The Key to Financial Planning - Your Financial Objective

The key to any investment planning is starting with a financial objective. What exactly is the financial goal?



All too often people care more about return or safety when considering investment options. What should be considered first and foremost is the needs of the investor. What is this money being saved for? How long will it be before the money is needed?

Potential returns and risks of individual investments are irrelevant until the investor's objectives and goals have been clearly defined.

For instance an S&P 500 index fund that will most likely Avg 12% over the next 15 years sounds much better than a money market fund that will average 3% over that same period. This will hold true for many investors but not the high school student saving for college who will need the money in 18 months. That student may very well be disappointed when they withdrawal the entire account that has lost money because they bought in on a market down cycle. The student is better off with something safe because they can't risk a loss.

On the other hand, the recent college graduate who just found a job and wants to start saving for retirement will be better off in the stock market.

This is why buying investments and deciding how to build your portfolio has to start with your financial objective.

Determine Your Financial Objective

Understanding investor objectives can be tricky. Here are some great questions to answer when coming up with the objective of financial planning.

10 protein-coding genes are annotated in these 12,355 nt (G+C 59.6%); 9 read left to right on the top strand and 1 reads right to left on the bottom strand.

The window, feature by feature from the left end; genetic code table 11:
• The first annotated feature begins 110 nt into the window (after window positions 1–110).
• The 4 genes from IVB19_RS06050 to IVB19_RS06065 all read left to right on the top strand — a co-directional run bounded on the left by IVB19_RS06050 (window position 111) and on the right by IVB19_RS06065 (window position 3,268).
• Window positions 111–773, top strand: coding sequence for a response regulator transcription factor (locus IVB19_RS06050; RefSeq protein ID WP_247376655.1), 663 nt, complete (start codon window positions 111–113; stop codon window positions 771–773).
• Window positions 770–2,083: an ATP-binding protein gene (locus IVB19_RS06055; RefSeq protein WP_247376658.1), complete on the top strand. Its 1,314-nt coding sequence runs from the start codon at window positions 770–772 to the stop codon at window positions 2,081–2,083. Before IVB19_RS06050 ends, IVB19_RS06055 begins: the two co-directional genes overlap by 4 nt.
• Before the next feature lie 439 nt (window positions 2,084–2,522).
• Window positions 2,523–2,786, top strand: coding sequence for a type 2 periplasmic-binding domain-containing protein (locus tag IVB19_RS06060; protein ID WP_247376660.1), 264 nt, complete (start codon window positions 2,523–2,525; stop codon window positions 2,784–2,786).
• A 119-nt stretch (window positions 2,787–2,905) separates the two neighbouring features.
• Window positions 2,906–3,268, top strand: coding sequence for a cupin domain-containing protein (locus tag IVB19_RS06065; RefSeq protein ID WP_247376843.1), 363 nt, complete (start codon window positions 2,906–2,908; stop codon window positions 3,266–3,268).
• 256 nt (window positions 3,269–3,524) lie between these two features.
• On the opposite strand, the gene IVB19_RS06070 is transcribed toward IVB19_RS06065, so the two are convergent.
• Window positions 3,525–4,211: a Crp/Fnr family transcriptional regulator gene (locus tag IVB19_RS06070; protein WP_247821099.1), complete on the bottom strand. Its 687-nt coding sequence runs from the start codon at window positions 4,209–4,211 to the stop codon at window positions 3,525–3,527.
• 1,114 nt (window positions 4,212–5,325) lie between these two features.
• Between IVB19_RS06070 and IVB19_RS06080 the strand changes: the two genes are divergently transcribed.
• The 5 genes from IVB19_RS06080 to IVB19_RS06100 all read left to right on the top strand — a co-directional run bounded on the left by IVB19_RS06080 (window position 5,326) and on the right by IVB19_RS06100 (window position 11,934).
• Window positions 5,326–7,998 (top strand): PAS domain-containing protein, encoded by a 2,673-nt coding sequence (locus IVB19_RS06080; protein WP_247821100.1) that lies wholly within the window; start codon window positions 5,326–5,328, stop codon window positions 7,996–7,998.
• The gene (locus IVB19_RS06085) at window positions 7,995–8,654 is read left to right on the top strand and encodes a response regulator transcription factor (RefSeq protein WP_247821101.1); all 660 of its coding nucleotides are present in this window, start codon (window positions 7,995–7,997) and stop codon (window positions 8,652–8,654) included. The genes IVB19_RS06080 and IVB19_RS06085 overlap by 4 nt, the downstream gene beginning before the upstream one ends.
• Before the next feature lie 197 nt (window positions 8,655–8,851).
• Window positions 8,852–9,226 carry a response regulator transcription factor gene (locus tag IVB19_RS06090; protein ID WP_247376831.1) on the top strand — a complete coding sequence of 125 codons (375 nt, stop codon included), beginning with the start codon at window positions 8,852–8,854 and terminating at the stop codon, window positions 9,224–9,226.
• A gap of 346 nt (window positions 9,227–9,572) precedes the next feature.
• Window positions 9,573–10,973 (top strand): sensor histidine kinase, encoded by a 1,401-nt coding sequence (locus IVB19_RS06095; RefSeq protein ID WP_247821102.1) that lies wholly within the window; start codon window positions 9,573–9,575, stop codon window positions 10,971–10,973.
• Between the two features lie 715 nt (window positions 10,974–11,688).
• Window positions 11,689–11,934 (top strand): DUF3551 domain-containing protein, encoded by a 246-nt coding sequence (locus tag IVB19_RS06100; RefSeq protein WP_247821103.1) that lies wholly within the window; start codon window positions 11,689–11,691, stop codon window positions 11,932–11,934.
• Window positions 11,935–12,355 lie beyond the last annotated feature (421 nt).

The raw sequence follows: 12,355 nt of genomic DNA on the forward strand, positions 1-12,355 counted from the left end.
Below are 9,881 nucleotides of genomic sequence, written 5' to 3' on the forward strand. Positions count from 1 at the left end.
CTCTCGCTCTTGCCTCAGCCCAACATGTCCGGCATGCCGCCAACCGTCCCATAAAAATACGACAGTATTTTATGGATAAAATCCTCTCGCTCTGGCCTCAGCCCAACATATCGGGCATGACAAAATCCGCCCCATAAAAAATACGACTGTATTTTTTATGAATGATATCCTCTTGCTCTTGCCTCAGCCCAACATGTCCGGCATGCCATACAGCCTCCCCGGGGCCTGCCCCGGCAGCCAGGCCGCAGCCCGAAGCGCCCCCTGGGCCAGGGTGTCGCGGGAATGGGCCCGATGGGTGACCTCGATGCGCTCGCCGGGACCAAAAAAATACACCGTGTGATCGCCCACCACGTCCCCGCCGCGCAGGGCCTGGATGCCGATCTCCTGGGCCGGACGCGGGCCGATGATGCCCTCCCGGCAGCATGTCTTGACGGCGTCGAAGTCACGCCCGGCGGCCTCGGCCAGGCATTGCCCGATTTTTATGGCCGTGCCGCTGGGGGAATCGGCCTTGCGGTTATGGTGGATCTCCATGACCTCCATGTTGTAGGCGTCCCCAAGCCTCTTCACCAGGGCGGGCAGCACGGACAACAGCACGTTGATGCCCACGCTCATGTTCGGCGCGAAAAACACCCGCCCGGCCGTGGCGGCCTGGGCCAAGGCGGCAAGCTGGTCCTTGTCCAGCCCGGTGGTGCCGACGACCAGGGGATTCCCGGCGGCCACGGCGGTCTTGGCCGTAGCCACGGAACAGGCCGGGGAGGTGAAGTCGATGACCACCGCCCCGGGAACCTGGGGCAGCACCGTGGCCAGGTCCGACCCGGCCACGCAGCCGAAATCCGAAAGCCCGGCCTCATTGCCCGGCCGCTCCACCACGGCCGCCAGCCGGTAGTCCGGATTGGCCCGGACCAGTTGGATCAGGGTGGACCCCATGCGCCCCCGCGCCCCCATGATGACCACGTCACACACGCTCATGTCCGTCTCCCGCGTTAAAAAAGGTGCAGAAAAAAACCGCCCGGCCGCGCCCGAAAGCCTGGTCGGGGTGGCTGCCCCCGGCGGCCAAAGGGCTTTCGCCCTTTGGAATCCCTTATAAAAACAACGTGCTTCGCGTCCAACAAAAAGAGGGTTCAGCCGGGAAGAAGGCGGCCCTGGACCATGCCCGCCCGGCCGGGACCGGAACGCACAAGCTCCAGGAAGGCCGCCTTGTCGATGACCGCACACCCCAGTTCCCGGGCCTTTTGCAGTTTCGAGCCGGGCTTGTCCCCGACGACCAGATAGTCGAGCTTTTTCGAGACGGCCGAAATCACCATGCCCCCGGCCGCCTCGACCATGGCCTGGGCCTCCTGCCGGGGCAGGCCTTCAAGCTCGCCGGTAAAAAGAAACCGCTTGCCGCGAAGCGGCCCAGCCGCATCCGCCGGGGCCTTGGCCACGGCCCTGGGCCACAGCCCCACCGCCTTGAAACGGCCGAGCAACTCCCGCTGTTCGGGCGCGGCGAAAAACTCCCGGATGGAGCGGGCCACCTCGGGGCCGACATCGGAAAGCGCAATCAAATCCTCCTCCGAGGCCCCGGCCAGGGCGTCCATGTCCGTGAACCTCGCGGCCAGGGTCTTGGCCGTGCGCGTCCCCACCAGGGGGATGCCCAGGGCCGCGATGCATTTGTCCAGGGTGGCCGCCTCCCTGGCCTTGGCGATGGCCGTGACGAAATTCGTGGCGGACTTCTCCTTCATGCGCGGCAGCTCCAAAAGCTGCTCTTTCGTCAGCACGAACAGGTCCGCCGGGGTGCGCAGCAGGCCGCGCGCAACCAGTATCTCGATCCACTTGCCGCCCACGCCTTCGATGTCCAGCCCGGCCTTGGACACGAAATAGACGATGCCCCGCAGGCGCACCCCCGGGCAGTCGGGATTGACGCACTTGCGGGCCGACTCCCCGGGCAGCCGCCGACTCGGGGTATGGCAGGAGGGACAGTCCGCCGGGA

1. How much money is needed?
  2. When is the money needed?
  3. What is the likeliness that an emergency or other need will come up and the money will be needed early?
These are the three questions that truly determine how a portfolio should be invested.

The key to solid and effective financial planning is all about knowing what the money being invested is for, how much will be needed, and when the money is needed. Without knowing these particulars pertaining to the subjects financial needs it is impossible to correctly invest the portfolios capital. This is why it is absolutely imperative all individual investors sit down with their financial planner and discuss their individual financial needs before coming up with a financial plan. 

If your advisor doesn't seem interested in these questions then it is very important that you find a new one. There are no exceptions to this rule.

So remember, the key to financial planning is the financial objective

2 comments:

  1. You clearly stated that part of financial planning is to know if you are capable to provide the money you need for investing. And I think I did make the right choice when I invest in binary options with a $200 on my pocket, not so high but I think I am happy with the returns I am getting right now. The returns may not be so high but good enough for me. I continually check on www.ouroptionfairreview.com optionfair broker review sites so I could get latest update and I could be able to make a turn around on every trade that I have.

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  2. I feel like if you trade or rather sell options you are not really investing. you are not even really trading you are simply providing a leveraged product designed to pay a bit every time for your troubles to create them.

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